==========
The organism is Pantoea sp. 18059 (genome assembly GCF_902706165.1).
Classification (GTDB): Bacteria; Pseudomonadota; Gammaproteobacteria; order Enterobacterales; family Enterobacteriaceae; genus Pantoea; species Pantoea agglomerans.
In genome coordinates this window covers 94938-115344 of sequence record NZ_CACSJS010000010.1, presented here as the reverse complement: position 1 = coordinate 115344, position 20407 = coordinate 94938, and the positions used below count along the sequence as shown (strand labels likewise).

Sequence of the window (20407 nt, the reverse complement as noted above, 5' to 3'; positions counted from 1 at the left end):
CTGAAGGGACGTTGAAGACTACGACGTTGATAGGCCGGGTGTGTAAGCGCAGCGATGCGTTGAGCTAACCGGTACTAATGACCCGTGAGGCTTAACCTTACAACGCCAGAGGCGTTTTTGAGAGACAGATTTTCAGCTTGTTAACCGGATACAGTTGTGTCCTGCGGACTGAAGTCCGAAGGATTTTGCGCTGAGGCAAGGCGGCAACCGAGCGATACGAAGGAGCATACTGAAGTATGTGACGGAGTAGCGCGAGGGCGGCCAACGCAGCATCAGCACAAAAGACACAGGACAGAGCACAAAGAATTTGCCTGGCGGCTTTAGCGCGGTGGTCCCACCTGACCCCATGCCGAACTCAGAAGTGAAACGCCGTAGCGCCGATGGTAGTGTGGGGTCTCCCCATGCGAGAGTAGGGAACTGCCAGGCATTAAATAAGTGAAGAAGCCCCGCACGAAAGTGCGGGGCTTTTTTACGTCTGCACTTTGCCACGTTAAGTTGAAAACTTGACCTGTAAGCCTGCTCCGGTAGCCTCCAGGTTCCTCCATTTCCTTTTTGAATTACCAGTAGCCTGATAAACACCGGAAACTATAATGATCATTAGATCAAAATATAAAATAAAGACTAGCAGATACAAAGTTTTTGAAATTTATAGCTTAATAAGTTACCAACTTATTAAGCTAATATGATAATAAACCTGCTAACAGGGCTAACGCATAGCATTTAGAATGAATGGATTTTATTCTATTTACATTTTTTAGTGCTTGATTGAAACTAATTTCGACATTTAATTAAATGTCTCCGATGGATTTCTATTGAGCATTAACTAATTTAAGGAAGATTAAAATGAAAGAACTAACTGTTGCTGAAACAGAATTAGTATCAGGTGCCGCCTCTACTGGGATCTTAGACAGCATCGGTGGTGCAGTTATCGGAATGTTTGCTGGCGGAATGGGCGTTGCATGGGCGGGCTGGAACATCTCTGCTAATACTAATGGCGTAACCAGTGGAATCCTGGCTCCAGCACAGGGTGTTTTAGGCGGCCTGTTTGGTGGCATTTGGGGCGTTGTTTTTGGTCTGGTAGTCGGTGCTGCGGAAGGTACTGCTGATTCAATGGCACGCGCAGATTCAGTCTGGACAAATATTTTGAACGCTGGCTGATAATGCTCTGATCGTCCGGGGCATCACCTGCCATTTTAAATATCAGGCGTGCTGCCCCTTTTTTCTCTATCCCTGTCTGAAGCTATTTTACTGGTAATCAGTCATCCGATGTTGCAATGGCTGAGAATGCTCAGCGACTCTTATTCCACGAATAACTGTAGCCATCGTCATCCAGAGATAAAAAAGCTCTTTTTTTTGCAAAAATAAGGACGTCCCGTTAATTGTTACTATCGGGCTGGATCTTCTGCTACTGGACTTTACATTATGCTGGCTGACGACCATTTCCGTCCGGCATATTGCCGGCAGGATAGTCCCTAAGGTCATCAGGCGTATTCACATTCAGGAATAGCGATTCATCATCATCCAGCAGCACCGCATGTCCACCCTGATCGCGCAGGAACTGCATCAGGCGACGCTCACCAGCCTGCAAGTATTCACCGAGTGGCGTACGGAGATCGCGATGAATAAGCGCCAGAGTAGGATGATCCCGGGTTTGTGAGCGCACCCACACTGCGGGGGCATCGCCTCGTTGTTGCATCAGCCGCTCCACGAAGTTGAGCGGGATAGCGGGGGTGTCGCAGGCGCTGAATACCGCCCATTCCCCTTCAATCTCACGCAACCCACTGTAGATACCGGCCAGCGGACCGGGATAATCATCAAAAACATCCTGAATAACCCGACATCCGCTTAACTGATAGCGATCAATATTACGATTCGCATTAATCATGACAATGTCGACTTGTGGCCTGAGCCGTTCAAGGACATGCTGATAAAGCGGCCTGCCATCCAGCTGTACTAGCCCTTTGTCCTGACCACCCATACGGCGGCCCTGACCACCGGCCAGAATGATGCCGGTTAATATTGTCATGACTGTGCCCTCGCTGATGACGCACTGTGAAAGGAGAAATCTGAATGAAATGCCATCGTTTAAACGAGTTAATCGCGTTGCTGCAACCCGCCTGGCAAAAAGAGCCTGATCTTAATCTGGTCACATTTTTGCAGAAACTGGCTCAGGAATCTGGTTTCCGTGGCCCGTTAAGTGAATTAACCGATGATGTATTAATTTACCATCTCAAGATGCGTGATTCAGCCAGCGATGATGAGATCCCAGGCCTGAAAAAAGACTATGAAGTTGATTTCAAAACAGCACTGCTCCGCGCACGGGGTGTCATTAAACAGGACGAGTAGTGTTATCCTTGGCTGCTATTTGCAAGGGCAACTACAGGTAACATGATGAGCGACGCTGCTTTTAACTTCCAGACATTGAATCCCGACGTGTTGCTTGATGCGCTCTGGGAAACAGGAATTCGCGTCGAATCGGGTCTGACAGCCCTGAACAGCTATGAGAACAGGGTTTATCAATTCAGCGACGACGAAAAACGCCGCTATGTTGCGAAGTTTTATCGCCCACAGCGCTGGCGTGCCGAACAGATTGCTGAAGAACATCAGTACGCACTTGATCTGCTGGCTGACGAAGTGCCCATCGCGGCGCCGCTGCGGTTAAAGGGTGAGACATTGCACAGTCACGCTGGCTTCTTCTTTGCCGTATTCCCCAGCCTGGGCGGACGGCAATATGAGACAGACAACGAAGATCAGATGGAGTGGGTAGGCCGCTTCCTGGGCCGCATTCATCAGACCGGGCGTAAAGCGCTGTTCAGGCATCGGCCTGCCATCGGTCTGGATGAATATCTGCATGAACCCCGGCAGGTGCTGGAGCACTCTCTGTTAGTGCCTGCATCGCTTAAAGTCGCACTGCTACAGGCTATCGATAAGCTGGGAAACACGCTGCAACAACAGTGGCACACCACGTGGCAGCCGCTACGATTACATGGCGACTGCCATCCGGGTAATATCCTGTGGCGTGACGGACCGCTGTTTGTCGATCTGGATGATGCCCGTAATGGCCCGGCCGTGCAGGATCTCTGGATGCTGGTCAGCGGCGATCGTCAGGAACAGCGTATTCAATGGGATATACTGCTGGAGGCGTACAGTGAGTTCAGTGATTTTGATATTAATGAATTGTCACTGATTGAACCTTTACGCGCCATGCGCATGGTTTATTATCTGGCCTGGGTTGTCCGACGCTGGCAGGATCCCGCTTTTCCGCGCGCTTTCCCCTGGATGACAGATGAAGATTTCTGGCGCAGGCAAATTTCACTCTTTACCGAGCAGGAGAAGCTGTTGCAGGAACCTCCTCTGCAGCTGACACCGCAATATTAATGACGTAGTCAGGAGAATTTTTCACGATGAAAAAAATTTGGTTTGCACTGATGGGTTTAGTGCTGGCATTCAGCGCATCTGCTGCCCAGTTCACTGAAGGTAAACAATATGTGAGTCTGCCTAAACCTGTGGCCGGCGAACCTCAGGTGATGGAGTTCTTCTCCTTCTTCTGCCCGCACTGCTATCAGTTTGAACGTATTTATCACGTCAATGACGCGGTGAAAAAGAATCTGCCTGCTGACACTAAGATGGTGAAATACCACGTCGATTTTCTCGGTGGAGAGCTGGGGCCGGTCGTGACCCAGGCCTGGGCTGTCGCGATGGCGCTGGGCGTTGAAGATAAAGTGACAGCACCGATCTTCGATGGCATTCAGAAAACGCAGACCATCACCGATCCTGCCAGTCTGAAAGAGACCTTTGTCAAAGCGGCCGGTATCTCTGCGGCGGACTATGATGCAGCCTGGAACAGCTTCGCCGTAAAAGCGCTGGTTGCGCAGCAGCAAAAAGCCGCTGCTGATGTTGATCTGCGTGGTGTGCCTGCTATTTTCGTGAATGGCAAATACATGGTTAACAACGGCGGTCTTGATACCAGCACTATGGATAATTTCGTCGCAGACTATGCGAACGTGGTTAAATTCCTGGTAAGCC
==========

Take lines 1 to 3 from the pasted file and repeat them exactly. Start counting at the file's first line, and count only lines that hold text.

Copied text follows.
The organism is Pantoea sp. 18059 (genome assembly GCF_902706165.1).
Classification (GTDB): Bacteria; Pseudomonadota; Gammaproteobacteria; order Enterobacterales; family Enterobacteriaceae; genus Pantoea; species Pantoea agglomerans.
In genome coordinates this window covers 94938-115344 of sequence record NZ_CACSJS010000010.1, presented here as the reverse complement: position 1 = coordinate 115344, position 20407 = coordinate 94938, and the positions used below count along the sequence as shown (strand labels likewise).